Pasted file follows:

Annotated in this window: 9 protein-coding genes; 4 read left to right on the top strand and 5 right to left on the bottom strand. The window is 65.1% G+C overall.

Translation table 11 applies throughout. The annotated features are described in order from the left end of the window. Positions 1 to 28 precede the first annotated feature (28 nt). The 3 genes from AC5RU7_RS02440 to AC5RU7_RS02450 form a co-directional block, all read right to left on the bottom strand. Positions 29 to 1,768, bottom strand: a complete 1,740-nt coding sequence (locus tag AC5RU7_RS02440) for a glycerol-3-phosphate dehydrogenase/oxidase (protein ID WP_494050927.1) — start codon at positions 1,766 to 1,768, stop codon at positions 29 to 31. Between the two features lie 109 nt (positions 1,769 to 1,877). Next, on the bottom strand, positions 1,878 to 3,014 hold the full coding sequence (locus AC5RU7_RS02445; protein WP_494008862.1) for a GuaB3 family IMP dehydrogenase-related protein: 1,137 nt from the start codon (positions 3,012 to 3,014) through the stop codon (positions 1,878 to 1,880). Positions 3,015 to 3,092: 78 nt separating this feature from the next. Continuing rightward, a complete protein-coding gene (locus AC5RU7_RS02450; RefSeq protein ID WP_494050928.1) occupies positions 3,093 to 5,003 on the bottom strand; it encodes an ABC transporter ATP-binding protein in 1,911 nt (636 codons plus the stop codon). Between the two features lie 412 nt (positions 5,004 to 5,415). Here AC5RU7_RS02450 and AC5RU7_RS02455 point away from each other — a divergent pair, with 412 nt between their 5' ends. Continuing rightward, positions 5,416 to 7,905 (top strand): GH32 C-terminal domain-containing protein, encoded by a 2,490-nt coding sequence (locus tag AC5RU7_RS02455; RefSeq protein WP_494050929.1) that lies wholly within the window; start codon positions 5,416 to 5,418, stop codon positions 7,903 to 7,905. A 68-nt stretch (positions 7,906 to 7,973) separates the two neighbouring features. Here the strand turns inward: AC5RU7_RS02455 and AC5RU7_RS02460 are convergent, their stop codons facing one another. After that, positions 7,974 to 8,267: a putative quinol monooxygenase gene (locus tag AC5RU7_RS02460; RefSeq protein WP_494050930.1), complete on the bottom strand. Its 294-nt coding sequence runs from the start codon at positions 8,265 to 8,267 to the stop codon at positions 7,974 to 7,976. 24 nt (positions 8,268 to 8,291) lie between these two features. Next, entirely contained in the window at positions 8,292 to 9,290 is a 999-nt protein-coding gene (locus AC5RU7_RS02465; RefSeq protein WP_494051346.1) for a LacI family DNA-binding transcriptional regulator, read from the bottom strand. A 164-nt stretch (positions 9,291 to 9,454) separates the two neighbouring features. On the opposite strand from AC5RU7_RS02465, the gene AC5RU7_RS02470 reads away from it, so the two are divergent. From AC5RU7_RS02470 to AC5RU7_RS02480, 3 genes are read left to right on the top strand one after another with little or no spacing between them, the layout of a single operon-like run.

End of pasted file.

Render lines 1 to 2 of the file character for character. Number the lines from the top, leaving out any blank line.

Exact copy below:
Annotated in this window: 9 protein-coding genes; 4 read left to right on the top strand and 5 right to left on the bottom strand. The window is 65.1% G+C overall.

Translation table 11 applies throughout. The annotated features are described in order from the left end of the window. Positions 1 to 28 precede the first annotated feature (28 nt). The 3 genes from AC5RU7_RS02440 to AC5RU7_RS02450 form a co-directional block, all read right to left on the bottom strand. Positions 29 to 1,768, bottom strand: a complete 1,740-nt coding sequence (locus tag AC5RU7_RS02440) for a glycerol-3-phosphate dehydrogenase/oxidase (protein ID WP_494050927.1) — start codon at positions 1,766 to 1,768, stop codon at positions 29 to 31. Between the two features lie 109 nt (positions 1,769 to 1,877). Next, on the bottom strand, positions 1,878 to 3,014 hold the full coding sequence (locus AC5RU7_RS02445; protein WP_494008862.1) for a GuaB3 family IMP dehydrogenase-related protein: 1,137 nt from the start codon (positions 3,012 to 3,014) through the stop codon (positions 1,878 to 1,880). Positions 3,015 to 3,092: 78 nt separating this feature from the next. Continuing rightward, a complete protein-coding gene (locus AC5RU7_RS02450; RefSeq protein ID WP_494050928.1) occupies positions 3,093 to 5,003 on the bottom strand; it encodes an ABC transporter ATP-binding protein in 1,911 nt (636 codons plus the stop codon). Between the two features lie 412 nt (positions 5,004 to 5,415). Here AC5RU7_RS02450 and AC5RU7_RS02455 point away from each other — a divergent pair, with 412 nt between their 5' ends. Continuing rightward, positions 5,416 to 7,905 (top strand): GH32 C-terminal domain-containing protein, encoded by a 2,490-nt coding sequence (locus tag AC5RU7_RS02455; RefSeq protein WP_494050929.1) that lies wholly within the window; start codon positions 5,416 to 5,418, stop codon positions 7,903 to 7,905. A 68-nt stretch (positions 7,906 to 7,973) separates the two neighbouring features. Here the strand turns inward: AC5RU7_RS02455 and AC5RU7_RS02460 are convergent, their stop codons facing one another. After that, positions 7,974 to 8,267: a putative quinol monooxygenase gene (locus tag AC5RU7_RS02460; RefSeq protein WP_494050930.1), complete on the bottom strand. Its 294-nt coding sequence runs from the start codon at positions 8,265 to 8,267 to the stop codon at positions 7,974 to 7,976. 24 nt (positions 8,268 to 8,291) lie between these two features. Next, entirely contained in the window at positions 8,292 to 9,290 is a 999-nt protein-coding gene (locus AC5RU7_RS02465; RefSeq protein WP_494051346.1) for a LacI family DNA-binding transcriptional regulator, read from the bottom strand. A 164-nt stretch (positions 9,291 to 9,454) separates the two neighbouring features. On the opposite strand from AC5RU7_RS02465, the gene AC5RU7_RS02470 reads away from it, so the two are divergent. From AC5RU7_RS02470 to AC5RU7_RS02480, 3 genes are read left to right on the top strand one after another with little or no spacing between them, the layout of a single operon-like run.